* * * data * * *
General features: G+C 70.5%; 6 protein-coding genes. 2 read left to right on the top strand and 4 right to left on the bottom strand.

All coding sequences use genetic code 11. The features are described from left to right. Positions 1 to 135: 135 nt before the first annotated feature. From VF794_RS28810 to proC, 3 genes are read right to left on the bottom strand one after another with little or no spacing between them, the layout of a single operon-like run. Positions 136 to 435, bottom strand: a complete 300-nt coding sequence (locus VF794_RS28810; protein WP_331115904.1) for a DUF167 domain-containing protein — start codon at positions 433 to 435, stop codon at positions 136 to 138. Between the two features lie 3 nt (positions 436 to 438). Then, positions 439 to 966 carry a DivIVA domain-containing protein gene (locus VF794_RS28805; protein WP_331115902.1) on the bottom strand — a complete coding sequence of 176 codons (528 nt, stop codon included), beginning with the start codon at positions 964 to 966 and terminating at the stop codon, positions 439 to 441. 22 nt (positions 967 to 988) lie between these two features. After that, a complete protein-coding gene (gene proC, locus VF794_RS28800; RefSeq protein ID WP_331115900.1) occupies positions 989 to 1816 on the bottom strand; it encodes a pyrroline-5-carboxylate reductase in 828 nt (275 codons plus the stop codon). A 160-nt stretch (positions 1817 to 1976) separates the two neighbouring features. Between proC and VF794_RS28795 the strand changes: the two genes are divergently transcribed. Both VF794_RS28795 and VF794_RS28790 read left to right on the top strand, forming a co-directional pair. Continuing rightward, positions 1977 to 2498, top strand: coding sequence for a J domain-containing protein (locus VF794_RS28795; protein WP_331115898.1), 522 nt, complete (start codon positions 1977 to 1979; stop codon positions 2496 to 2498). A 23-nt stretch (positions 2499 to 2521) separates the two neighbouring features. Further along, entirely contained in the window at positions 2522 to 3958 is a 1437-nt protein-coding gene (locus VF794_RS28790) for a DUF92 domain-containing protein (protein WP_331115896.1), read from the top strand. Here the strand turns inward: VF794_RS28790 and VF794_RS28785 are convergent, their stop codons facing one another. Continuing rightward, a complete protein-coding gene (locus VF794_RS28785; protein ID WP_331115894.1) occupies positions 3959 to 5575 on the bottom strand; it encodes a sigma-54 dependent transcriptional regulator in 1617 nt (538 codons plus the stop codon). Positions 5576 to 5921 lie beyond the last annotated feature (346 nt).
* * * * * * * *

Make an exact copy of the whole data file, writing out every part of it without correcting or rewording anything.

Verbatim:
General features: G+C 70.5%; 6 protein-coding genes. 2 read left to right on the top strand and 4 right to left on the bottom strand.

All coding sequences use genetic code 11. The features are described from left to right. Positions 1 to 135: 135 nt before the first annotated feature. From VF794_RS28810 to proC, 3 genes are read right to left on the bottom strand one after another with little or no spacing between them, the layout of a single operon-like run. Positions 136 to 435, bottom strand: a complete 300-nt coding sequence (locus VF794_RS28810; protein WP_331115904.1) for a DUF167 domain-containing protein — start codon at positions 433 to 435, stop codon at positions 136 to 138. Between the two features lie 3 nt (positions 436 to 438). Then, positions 439 to 966 carry a DivIVA domain-containing protein gene (locus VF794_RS28805; protein WP_331115902.1) on the bottom strand — a complete coding sequence of 176 codons (528 nt, stop codon included), beginning with the start codon at positions 964 to 966 and terminating at the stop codon, positions 439 to 441. 22 nt (positions 967 to 988) lie between these two features. After that, a complete protein-coding gene (gene proC, locus VF794_RS28800; RefSeq protein ID WP_331115900.1) occupies positions 989 to 1816 on the bottom strand; it encodes a pyrroline-5-carboxylate reductase in 828 nt (275 codons plus the stop codon). A 160-nt stretch (positions 1817 to 1976) separates the two neighbouring features. Between proC and VF794_RS28795 the strand changes: the two genes are divergently transcribed. Both VF794_RS28795 and VF794_RS28790 read left to right on the top strand, forming a co-directional pair. Continuing rightward, positions 1977 to 2498, top strand: coding sequence for a J domain-containing protein (locus VF794_RS28795; protein WP_331115898.1), 522 nt, complete (start codon positions 1977 to 1979; stop codon positions 2496 to 2498). A 23-nt stretch (positions 2499 to 2521) separates the two neighbouring features. Further along, entirely contained in the window at positions 2522 to 3958 is a 1437-nt protein-coding gene (locus VF794_RS28790) for a DUF92 domain-containing protein (protein WP_331115896.1), read from the top strand. Here the strand turns inward: VF794_RS28790 and VF794_RS28785 are convergent, their stop codons facing one another. Continuing rightward, a complete protein-coding gene (locus VF794_RS28785; protein ID WP_331115894.1) occupies positions 3959 to 5575 on the bottom strand; it encodes a sigma-54 dependent transcriptional regulator in 1617 nt (538 codons plus the stop codon). Positions 5576 to 5921 lie beyond the last annotated feature (346 nt).